Families with incomes between $150,000 and $170,000 would receive the same $2,000 tax benefit as before, and that benefit phases out for married filers with incomes over $400,000 (singles above $200,000).

     

    A bigger set-aside for families with children is a monthly child allowance. The government will send a monthly check of $300 for each child under six years old and $250 for each child between the ages of six and 17.

    The American Rescue Plan sets aside $27 billion for financial assistance to people whose household income does not exceed 80% of the area’s median income to offset rent, utilities, and other housing expenses. 

    The Rescue Plan sets aside $10 billion to help homeowners struggling to make mortgage payments and $5 billion to help the homeless.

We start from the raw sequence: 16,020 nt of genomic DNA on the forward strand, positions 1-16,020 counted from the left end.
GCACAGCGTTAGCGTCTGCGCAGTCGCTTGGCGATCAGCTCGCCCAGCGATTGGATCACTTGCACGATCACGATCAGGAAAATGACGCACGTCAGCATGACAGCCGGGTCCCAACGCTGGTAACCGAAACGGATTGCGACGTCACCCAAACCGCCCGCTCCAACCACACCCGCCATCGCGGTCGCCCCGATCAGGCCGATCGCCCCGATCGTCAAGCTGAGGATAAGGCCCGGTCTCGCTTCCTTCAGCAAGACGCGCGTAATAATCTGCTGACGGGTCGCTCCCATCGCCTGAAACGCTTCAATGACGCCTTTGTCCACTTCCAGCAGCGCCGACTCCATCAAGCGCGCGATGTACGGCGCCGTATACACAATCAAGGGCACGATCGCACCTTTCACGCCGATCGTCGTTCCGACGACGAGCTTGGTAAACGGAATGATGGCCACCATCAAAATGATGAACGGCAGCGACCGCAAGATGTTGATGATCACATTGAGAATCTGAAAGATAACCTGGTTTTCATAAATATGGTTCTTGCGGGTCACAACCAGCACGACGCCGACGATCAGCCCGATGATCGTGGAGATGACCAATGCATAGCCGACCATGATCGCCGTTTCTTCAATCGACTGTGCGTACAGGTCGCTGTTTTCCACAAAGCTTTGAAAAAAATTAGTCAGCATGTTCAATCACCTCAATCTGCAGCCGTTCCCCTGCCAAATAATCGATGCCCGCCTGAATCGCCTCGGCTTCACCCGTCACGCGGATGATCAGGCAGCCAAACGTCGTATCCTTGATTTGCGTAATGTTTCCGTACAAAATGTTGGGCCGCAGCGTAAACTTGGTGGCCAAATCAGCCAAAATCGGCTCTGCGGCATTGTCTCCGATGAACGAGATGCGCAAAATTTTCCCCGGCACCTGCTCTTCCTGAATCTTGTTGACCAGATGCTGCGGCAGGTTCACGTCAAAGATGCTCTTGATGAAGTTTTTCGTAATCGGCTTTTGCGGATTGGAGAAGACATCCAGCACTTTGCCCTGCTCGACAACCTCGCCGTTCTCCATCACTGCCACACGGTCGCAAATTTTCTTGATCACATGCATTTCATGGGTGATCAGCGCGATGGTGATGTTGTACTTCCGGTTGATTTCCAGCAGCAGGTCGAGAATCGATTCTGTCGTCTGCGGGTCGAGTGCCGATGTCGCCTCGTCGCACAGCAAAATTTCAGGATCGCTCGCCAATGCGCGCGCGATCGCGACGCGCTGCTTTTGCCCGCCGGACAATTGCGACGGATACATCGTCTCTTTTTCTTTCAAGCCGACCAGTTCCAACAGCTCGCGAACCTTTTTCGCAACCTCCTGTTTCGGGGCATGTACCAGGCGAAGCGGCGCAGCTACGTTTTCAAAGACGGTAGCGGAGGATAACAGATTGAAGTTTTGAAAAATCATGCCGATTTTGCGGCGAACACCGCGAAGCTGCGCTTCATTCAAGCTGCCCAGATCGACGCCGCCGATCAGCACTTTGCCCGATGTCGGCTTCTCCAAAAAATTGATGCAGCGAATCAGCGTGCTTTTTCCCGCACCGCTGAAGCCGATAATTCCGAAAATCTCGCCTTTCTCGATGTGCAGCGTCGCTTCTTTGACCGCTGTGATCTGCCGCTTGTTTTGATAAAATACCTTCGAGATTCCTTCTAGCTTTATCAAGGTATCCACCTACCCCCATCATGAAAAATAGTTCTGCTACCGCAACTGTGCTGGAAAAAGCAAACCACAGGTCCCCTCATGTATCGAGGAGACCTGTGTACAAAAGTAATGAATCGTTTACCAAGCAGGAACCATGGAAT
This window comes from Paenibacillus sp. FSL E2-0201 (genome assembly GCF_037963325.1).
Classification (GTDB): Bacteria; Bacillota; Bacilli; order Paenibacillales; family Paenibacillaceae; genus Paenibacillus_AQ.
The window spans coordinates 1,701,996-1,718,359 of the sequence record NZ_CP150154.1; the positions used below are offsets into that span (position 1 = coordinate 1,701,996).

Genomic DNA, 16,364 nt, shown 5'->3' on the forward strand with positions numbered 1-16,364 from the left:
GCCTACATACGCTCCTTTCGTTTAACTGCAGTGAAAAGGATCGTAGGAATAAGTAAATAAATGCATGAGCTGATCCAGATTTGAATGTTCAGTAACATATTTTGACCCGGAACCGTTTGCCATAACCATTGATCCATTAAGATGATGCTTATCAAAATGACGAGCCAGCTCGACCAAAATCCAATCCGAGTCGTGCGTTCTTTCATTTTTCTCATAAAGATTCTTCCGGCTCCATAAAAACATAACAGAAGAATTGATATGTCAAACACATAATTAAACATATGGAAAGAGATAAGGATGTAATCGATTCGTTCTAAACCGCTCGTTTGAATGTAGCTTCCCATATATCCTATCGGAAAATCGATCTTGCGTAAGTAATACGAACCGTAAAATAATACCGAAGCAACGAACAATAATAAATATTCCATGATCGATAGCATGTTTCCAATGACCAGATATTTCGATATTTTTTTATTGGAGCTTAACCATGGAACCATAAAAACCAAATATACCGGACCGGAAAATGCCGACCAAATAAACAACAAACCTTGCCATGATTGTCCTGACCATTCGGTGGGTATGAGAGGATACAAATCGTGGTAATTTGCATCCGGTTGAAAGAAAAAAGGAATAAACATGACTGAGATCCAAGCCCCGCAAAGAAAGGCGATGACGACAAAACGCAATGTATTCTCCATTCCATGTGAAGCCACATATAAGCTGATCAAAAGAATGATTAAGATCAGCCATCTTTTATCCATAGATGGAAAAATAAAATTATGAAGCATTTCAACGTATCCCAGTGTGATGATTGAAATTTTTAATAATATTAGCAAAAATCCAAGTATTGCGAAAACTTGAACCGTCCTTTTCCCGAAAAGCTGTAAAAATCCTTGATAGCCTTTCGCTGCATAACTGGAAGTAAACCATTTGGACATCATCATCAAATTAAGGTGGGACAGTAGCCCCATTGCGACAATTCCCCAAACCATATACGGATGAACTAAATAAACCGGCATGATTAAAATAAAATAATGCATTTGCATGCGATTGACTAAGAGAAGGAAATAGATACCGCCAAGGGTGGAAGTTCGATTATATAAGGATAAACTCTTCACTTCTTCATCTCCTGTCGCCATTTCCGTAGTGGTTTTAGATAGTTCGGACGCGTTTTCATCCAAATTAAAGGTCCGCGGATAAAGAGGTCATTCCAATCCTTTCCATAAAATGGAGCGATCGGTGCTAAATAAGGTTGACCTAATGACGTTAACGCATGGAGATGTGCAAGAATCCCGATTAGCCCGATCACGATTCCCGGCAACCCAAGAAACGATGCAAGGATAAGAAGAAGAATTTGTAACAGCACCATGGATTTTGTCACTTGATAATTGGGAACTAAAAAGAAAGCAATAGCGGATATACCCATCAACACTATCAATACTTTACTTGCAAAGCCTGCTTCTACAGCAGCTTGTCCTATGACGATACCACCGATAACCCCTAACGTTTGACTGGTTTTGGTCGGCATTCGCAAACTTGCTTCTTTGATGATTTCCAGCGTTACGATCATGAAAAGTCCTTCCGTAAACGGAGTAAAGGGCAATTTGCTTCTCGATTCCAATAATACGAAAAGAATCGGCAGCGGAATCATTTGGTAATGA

Finally, if the Biden Administration decides to cancel student loan debt (which is not a given), the Act specifies that the borrowers wouldn’t have to pay any income taxes on the forgiven debt. 

    The American Rescue Plan pie chart

    You can see from the chart, with figures compiled by the nonpartisan Congressional Budget Office, that there is also money set aside to keep restaurants and bars afloat and money to help schools better control the risk of infection so they can reopen. $350 billion is going to state and local governments to prevent layoffs and allow them to continue providing essential services

    COVID Economic Projections (002)

    The administration passed the American Rescue Plan as a stimulus measure, but we can better characterize it as disaster relief. A graph prepared by the Congressional Budget Office (shown here) clarifies that the U.S. economy was on a path to never quite recover from the COVID recession before this legislation passed. 

    With the American Rescue Plan in place, the best estimate is that the economy might fully recover as early as the 4th quarter of this year.